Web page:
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- NZD hammered after GDP miss reignites speculation of RBNZ rate cut.
- Economy grows 0.3% in Q3, less than half the RBNZ's latest forecast.
- Denting inflation outlook and leading ANZ to project cash rate cut to 1%.
The New Zealand Dollar fell back toward its 2018 low during the overnight session Thursday after official data revealed the economy grew at its slowest pace for three years in the third-quarter.
This week's disappointing growth data is now fuelling fresh speculation the Reserve Bank of New Zealand (RBNZ) could be compelled to cut its interest rate once into 2019, which has further undermined the Kiwi currency.
New Zealand's economy grew by just 0.3% during the third quarter, down from 1% previously, which was beneath the consensus for growth of 0.6% and below all economist forecasts.
That is the weakest quarterly number for three years and was enough to drag the annual pace of growth down to 2.6% for the year ending in September, from a revised 3.2% for the second quarter.
"We expect growth can continue to muddle along at an annual pace of 2½-3%, as a number of economic headwinds and tailwinds play out. This would be a touch shy of where we see trend growth, suggesting it will be a struggle for core inflation to lift sustainably to the RBNZ’s 2% target," says Sharon Zollner, chief economist at Australia & New Zealand Banking Group (ANZ).
Third-quarter growth was also less than half the rate forecast by the RBNZ just a few months ago, placing a question market over whether Kiwi inflation will ever return to the upper end of the 1%-to-3% inflation target band.
The RBNZ had already warned in August it will cut interest rates if the growth outlook does not improve during the second half of the year, which is why markets are now contemplating the cash rate outlook.
Zollner says the ANZ team are now forecasting an interest rate cut of 25 basis points, taking the cash rate down to 1.5%, in November next year. She also says that will be followed by two more rate cuts in 2020.
"The RBNZ will conclude that a stronger growth rate is required in the future to see CPI inflation return sustainably to target. We don’t see that happening without further monetary stimulus. In short, growth is now decelerating from its revised rate of around 3½% at the end of last year (previously estimated to be around 3%), and yet core inflation remains well south of where it needs to be," Zollner writes to clients, Thursday.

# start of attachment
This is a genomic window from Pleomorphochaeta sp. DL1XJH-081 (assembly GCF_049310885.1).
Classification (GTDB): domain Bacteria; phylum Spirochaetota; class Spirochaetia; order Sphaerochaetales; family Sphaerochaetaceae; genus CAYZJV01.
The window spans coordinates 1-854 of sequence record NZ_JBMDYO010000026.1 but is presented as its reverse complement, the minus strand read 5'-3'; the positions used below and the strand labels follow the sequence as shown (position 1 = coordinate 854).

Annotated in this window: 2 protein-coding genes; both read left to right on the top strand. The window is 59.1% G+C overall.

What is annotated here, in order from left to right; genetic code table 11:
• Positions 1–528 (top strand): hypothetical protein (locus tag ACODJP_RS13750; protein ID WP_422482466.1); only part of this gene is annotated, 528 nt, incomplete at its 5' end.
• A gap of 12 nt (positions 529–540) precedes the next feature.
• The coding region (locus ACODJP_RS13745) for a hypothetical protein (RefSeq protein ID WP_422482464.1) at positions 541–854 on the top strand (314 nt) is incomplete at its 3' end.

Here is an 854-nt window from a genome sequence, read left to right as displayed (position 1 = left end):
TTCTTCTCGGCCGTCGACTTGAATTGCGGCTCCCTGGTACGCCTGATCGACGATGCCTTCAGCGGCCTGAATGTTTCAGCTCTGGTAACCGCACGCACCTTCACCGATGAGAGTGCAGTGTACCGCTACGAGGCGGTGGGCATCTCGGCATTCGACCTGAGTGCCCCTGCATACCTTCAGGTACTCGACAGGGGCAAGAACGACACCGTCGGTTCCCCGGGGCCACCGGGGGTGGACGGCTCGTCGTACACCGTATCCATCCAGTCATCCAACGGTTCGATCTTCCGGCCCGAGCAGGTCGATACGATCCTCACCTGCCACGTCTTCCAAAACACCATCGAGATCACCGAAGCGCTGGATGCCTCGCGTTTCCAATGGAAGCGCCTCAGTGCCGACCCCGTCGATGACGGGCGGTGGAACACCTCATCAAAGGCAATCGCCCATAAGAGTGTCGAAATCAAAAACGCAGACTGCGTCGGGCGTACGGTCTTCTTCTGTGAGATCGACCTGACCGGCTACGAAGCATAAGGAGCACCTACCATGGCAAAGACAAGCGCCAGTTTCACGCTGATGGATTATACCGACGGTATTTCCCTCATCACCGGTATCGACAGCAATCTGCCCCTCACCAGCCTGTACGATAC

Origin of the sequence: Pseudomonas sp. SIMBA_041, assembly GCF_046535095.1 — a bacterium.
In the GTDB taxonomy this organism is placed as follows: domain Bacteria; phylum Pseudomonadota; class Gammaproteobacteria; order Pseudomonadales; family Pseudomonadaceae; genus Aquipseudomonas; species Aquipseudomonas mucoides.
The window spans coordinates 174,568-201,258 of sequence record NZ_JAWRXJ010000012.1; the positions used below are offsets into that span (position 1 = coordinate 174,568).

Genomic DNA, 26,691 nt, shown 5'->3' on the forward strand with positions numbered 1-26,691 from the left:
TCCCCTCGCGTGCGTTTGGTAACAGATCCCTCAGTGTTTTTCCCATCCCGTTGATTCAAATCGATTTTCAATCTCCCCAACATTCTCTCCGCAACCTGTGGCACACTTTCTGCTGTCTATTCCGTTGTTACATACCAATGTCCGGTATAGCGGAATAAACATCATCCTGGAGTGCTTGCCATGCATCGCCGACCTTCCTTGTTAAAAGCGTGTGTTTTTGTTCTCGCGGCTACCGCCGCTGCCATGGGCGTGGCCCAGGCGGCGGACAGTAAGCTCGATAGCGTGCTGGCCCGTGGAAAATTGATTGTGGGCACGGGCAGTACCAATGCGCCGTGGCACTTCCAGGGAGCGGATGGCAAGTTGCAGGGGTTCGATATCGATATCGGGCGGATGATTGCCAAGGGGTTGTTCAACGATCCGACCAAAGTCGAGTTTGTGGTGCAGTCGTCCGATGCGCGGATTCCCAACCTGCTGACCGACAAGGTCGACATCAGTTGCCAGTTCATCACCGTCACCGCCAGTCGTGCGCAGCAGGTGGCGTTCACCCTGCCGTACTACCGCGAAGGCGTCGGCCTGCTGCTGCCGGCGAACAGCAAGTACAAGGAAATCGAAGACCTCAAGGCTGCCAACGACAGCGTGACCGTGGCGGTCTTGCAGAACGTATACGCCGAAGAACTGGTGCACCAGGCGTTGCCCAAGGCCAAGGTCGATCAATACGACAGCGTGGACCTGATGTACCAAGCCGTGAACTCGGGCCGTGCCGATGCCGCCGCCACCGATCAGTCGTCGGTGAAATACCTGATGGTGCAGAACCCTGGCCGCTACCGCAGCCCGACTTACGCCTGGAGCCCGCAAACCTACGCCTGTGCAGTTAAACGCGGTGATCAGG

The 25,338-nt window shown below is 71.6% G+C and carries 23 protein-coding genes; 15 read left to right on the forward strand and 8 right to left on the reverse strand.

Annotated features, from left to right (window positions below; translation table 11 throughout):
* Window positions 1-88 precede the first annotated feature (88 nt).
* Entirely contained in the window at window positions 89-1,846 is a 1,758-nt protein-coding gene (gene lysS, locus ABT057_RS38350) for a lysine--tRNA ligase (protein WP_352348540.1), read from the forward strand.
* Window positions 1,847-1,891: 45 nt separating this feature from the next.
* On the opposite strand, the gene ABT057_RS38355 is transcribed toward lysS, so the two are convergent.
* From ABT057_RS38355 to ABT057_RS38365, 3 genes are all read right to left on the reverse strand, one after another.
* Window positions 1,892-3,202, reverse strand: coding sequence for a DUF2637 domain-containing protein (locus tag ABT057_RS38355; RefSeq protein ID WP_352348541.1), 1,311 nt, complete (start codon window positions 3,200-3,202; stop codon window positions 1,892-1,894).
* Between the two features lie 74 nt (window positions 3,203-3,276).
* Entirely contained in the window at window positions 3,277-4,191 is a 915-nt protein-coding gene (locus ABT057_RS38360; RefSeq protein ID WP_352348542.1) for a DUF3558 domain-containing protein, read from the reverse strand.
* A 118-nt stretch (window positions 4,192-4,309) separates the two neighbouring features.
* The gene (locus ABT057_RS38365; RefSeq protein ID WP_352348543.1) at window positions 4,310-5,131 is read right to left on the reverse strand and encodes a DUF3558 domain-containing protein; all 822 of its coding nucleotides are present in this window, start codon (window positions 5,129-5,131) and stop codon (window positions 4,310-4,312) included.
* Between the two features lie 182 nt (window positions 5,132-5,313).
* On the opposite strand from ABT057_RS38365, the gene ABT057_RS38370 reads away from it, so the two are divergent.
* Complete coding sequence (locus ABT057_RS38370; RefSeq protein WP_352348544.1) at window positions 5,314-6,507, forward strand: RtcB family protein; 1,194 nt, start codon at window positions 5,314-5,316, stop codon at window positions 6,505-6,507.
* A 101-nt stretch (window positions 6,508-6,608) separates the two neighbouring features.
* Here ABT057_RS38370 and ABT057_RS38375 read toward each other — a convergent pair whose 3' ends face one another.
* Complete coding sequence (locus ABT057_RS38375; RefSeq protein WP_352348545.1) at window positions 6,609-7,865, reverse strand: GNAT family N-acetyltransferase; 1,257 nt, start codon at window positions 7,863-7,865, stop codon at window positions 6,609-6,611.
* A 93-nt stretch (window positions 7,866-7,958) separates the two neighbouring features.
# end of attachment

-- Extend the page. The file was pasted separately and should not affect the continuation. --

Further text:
Above: NZD/USD rate shown at daily intervals.
The NZD/USD rate was -0.45% lower at 0.6744 Thursday after falling more than 100 points overnight, and is now down by -4.7% for 2018.
The Pound-to-Kiwi rate was 0.76% higher at 1.8774 Thursday but has fallen -1.1% in 2018. The AUD/NZD rate was -0.04% higher at 1.0549 and has dropped -4.5% in 2018.
The GDP data and subsequent price action came in the wake of December's Federal Reserve (Fed) interest rate statement and economic forecasts, which drove the U.S. Dollar higher overnight.
Above: Pound-to-New-Zealand-Dollar rate shown at daily intervals.
The Reserve Bank of New Zealand has held its cash rate at a record low of 1.75% ever since November 2016, and pricing in interest rate derivative markets had suggested it would be 2020 before rates were raised.
"TD expects the OCR to remain at 1.75% through to November 2019, with risks of slippage into 2020 if the Governor insists on keeping the cash rate unchanged through 2019 and 2020 no matter what the data outcomes are," says Annette Beacher, chief Asia Pacific macro strategist at TD Securities.
This lower-for-longer stance has prevailed at the RBNZ at a time when other central banks are lifting their interest rates.
That has turned the gap or spread between yields on Kiwi government bonds and their international counterparts against the New Zealand Dollar, dealing a crushing blow to the currency.
The trade war further hurt market hopes for the Reserve Bank of New Zealand RBNZ cash rate because of the impact it had on expectations for growth, and because it also drove the U.S. Dollar higher.
However, all of those downward pressures could easily escalate in the months ahead if the more analysts and economists come around to the idea that the RBNZ could soon begin cutting rates rather than raising them.
"Over this year, NZD has fallen by -4.5%, outperforming neighbour AUD (-8.9%) despite the market-busting surprise RBNZ rate cut scenario introduced in August. Since then, the FX market doesn't believe that a rate cut is likely (chart right) although the rates market still hasn't completely ruled out the possibility," says Beacher.
Changes in interest rates are normally only made in response to movements in inflation but impact currencies through the push and pull influence they have on capital flows as well as their allure for traders.
Kiwi inflation has been running beneath the midpoint of the RBNZ's 1%-to-3% target band for a number of years now. Faster economic growth is a prerequisite for a sustainable return toward levels more acceptable to the RBNZ.
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